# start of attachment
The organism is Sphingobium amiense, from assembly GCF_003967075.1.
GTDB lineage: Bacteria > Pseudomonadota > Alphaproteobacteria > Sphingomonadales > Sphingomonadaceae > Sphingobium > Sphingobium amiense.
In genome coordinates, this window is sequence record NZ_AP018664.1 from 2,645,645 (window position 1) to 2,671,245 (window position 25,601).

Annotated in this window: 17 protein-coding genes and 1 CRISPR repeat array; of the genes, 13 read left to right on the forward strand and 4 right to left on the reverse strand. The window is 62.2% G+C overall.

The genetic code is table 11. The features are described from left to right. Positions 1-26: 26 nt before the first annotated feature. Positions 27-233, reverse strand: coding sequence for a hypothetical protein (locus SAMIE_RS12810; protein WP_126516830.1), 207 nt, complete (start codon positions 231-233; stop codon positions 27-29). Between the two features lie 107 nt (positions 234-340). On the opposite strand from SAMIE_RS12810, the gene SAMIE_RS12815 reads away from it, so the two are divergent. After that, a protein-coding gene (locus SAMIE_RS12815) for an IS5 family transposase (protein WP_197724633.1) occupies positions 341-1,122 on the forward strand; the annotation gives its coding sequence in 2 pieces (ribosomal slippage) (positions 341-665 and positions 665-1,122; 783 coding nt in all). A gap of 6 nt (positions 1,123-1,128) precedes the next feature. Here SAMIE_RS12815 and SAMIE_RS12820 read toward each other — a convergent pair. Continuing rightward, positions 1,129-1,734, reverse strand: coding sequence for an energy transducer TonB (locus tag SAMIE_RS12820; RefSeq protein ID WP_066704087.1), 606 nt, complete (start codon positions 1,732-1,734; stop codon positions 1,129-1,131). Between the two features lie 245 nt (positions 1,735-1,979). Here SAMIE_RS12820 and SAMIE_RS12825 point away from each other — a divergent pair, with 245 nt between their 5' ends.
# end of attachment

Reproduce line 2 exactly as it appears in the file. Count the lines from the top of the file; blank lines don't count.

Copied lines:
GTDB lineage: Bacteria > Pseudomonadota > Alphaproteobacteria > Sphingomonadales > Sphingomonadaceae > Sphingobium > Sphingobium amiense.